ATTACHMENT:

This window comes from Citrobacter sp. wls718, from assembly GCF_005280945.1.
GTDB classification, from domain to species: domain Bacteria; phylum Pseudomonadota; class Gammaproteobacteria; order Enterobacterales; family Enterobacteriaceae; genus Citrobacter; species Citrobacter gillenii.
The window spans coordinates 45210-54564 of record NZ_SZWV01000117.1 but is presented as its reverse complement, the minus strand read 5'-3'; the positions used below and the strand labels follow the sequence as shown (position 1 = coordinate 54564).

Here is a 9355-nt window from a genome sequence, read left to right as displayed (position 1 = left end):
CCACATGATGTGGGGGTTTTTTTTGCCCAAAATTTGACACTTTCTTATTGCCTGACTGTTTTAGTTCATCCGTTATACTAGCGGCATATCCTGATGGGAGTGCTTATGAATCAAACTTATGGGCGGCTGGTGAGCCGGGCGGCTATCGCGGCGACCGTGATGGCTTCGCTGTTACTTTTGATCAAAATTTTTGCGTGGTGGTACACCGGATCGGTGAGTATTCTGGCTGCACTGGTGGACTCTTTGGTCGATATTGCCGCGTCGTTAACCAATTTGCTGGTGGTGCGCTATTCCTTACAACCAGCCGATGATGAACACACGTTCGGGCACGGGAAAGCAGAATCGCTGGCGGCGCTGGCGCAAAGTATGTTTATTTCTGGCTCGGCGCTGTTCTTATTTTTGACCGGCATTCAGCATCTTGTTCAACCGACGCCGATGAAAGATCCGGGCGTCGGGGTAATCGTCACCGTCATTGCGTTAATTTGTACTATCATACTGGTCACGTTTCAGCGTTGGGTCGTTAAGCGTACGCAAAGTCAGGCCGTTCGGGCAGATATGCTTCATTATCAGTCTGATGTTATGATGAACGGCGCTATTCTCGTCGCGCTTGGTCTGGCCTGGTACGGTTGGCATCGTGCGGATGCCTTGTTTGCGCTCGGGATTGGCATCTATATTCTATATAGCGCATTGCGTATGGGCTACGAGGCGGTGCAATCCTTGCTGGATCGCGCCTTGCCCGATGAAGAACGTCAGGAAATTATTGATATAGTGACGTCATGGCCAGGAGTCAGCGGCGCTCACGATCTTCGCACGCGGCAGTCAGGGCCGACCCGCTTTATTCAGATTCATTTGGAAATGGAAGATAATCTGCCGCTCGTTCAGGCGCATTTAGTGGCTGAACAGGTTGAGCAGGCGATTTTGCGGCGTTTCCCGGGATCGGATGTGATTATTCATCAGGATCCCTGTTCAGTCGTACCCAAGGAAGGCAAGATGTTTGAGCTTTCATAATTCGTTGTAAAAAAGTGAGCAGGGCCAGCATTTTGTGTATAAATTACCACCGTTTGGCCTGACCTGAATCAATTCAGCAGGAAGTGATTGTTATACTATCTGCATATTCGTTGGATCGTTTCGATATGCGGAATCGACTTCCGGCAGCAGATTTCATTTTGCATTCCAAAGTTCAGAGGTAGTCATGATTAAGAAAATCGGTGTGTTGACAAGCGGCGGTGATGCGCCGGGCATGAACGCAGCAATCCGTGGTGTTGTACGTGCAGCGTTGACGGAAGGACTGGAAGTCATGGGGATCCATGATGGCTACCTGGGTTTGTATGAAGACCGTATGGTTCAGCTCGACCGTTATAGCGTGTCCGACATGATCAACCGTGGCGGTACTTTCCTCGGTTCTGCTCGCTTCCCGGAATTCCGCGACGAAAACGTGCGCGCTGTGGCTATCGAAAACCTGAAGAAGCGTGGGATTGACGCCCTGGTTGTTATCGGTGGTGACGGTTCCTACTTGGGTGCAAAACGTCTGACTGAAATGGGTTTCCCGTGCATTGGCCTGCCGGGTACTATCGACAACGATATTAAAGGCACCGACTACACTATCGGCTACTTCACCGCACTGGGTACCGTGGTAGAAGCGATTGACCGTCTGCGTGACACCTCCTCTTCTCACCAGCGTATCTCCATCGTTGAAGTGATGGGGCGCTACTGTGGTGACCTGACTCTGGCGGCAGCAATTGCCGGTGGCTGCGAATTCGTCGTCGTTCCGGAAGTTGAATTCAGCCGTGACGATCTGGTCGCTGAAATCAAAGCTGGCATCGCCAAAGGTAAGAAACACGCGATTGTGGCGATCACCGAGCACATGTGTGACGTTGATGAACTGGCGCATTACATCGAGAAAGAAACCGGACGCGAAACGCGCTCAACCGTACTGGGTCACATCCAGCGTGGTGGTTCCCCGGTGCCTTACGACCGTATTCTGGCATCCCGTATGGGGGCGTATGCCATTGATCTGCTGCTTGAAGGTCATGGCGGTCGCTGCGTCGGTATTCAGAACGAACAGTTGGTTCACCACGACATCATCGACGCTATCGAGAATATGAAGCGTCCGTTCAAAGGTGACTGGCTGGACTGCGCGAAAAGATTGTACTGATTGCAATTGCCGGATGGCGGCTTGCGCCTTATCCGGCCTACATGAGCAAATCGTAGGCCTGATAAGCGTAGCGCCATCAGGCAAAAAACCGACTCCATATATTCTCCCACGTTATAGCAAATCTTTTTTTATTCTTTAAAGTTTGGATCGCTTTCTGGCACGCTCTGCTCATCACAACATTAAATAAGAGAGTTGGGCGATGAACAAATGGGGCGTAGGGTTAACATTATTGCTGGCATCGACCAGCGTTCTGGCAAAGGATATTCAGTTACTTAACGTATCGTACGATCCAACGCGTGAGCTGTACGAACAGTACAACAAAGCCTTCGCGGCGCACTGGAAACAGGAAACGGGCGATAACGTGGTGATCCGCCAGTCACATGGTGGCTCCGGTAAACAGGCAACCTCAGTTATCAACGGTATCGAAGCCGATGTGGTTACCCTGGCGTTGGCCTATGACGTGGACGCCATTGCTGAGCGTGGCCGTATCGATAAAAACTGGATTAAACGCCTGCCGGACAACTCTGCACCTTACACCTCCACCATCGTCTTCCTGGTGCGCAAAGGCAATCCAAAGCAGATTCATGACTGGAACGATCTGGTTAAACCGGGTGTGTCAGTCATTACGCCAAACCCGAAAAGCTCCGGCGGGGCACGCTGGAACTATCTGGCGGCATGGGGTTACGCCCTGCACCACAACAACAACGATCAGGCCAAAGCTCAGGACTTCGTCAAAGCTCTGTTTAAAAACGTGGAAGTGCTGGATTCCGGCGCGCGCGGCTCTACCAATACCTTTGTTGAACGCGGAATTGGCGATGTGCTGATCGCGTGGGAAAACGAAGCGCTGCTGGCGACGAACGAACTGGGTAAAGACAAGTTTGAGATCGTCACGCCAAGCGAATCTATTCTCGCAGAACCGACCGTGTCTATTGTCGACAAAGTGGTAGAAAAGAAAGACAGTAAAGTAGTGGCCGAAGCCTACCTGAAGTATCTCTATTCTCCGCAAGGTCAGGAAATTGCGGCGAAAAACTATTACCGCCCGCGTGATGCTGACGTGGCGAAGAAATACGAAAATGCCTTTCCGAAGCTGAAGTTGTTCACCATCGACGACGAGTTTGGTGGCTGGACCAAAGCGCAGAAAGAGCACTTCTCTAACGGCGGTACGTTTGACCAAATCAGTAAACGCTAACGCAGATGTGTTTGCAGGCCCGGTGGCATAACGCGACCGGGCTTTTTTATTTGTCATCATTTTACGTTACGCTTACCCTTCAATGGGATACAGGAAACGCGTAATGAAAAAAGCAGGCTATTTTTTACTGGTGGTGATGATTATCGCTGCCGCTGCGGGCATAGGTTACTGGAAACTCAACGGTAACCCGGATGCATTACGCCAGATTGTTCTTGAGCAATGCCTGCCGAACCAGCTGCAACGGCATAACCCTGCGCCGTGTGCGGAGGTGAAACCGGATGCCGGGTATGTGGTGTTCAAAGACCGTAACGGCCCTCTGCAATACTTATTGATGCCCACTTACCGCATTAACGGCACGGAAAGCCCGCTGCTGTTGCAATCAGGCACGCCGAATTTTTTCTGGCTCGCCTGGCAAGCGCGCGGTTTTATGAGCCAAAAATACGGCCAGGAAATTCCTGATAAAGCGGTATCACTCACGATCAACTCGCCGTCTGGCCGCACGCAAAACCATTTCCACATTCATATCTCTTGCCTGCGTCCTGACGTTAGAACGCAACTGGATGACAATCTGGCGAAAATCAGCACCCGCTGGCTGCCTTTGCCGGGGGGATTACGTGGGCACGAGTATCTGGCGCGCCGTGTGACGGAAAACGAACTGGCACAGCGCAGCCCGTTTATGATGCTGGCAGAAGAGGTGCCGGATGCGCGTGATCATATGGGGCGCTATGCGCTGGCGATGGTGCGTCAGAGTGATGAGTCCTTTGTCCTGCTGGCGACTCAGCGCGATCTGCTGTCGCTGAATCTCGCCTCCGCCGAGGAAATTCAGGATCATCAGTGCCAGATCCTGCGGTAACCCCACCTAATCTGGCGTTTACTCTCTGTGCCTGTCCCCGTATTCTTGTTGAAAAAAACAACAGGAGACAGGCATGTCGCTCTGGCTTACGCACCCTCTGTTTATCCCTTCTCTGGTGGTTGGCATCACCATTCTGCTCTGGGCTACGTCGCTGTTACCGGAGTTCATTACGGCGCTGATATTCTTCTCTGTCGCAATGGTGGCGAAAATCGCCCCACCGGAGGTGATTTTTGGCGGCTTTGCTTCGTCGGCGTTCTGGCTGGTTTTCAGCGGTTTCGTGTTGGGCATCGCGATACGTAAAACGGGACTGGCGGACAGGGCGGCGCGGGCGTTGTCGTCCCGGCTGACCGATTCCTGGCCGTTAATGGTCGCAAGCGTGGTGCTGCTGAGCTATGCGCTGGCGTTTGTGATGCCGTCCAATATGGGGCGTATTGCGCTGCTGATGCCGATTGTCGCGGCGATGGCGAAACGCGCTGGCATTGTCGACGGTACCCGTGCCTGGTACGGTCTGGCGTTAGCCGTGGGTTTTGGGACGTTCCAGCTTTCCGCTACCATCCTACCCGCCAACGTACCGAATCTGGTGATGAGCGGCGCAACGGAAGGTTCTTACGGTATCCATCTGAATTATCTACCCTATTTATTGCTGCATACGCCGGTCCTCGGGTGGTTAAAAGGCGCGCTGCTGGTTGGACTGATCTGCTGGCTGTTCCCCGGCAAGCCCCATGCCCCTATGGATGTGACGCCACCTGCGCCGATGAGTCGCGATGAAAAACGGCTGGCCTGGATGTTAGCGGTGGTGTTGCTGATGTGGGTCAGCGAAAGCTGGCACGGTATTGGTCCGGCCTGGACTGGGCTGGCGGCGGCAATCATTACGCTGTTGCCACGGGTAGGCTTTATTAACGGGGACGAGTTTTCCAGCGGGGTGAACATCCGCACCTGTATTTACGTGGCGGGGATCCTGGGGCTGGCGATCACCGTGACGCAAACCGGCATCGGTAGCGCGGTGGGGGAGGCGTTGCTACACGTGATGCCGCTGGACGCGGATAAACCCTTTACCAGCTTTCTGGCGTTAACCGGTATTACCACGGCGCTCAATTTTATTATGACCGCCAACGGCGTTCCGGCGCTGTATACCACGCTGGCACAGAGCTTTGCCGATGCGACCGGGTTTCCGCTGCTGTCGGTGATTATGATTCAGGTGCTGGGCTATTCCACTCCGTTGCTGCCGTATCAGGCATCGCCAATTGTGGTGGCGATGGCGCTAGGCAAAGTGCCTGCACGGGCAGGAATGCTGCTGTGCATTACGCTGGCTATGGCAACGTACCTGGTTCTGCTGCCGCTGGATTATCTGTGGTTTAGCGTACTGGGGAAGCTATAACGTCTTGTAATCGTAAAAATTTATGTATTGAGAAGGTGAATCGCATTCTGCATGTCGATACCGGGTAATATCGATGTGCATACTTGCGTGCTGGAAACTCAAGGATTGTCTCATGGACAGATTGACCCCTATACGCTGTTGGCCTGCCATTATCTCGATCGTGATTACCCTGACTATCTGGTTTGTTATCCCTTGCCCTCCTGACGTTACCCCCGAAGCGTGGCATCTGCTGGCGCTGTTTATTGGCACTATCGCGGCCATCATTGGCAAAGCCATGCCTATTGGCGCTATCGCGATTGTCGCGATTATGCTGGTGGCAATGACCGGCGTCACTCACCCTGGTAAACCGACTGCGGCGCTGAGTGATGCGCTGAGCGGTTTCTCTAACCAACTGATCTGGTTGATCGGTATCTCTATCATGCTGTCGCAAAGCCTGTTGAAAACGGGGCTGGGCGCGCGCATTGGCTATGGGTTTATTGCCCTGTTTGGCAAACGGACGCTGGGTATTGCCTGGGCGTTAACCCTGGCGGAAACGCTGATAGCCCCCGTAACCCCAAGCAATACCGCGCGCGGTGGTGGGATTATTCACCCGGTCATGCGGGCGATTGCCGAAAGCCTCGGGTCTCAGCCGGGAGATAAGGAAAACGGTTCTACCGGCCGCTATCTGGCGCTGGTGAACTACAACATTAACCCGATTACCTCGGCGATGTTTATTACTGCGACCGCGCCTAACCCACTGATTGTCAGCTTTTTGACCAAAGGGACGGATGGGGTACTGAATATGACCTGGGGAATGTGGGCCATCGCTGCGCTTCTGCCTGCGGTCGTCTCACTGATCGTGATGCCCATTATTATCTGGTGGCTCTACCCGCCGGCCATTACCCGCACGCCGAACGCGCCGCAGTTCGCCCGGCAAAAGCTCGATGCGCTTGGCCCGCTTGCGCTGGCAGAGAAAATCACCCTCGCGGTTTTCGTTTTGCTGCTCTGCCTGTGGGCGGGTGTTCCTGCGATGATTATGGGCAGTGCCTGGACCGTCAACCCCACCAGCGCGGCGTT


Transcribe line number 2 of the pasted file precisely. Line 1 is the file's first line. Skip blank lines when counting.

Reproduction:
GTDB classification, from domain to species: domain Bacteria; phylum Pseudomonadota; class Gammaproteobacteria; order Enterobacterales; family Enterobacteriaceae; genus Citrobacter; species Citrobacter gillenii.